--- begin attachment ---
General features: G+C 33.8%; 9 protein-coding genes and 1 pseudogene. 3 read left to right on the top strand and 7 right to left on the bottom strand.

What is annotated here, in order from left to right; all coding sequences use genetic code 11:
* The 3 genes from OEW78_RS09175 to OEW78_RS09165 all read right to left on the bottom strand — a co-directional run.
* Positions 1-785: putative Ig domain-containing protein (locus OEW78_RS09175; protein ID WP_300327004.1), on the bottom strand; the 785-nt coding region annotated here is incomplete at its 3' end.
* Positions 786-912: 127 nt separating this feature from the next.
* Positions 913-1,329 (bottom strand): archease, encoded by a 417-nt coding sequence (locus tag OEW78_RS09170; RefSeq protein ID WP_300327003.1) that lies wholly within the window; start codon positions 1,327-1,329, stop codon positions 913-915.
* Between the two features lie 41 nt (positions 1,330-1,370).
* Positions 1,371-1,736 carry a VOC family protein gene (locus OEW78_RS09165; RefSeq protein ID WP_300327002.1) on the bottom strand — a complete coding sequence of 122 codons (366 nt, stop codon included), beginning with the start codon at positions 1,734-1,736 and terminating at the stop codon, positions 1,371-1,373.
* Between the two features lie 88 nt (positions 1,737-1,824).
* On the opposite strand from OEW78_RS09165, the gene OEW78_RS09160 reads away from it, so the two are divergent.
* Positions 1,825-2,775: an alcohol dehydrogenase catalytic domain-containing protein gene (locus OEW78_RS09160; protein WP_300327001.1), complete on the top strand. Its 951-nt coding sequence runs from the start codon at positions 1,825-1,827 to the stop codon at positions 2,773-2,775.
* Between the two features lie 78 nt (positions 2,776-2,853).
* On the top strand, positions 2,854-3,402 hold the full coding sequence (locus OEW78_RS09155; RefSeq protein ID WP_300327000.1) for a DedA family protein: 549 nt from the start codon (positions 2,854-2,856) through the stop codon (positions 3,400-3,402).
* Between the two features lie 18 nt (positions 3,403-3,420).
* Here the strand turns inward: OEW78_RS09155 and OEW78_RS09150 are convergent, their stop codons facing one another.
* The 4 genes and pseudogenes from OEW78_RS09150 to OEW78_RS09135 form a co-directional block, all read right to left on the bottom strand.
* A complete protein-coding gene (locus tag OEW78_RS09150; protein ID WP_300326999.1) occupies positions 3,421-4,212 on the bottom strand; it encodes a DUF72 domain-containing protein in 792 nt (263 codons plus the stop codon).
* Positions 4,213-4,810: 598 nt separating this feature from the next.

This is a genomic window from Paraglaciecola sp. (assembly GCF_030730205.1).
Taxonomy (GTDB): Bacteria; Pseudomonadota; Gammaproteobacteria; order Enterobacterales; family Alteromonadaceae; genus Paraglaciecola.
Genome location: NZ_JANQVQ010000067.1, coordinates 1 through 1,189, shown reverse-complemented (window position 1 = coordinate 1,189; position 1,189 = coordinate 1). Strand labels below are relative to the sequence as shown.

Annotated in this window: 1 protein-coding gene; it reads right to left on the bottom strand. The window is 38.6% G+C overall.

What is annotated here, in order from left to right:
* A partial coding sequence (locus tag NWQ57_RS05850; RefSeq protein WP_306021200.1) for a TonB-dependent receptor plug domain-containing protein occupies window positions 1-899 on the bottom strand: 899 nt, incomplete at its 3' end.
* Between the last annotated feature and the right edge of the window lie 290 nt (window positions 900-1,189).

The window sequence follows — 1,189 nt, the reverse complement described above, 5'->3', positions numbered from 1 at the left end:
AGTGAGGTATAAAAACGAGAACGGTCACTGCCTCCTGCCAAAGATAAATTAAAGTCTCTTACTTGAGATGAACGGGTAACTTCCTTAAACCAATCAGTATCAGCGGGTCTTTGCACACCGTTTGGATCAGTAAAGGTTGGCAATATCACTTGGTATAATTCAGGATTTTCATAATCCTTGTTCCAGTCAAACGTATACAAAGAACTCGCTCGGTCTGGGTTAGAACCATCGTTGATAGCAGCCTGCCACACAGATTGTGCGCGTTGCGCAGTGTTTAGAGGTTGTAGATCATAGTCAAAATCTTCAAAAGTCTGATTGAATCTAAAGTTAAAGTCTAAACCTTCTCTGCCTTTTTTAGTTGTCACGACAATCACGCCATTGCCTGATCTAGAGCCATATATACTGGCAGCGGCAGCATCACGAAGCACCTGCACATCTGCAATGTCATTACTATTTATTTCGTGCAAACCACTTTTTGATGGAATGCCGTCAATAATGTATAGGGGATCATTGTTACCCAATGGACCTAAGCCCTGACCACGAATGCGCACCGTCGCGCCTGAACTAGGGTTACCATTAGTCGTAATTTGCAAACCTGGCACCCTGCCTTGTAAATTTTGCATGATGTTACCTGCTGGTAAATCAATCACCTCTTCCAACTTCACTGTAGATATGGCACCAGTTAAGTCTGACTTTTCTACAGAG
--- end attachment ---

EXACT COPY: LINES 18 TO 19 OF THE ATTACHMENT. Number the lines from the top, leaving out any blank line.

* Positions 4,213-4,810: 598 nt separating this feature from the next.

This is a genomic window from Paraglaciecola sp. (assembly GCF_030730205.1).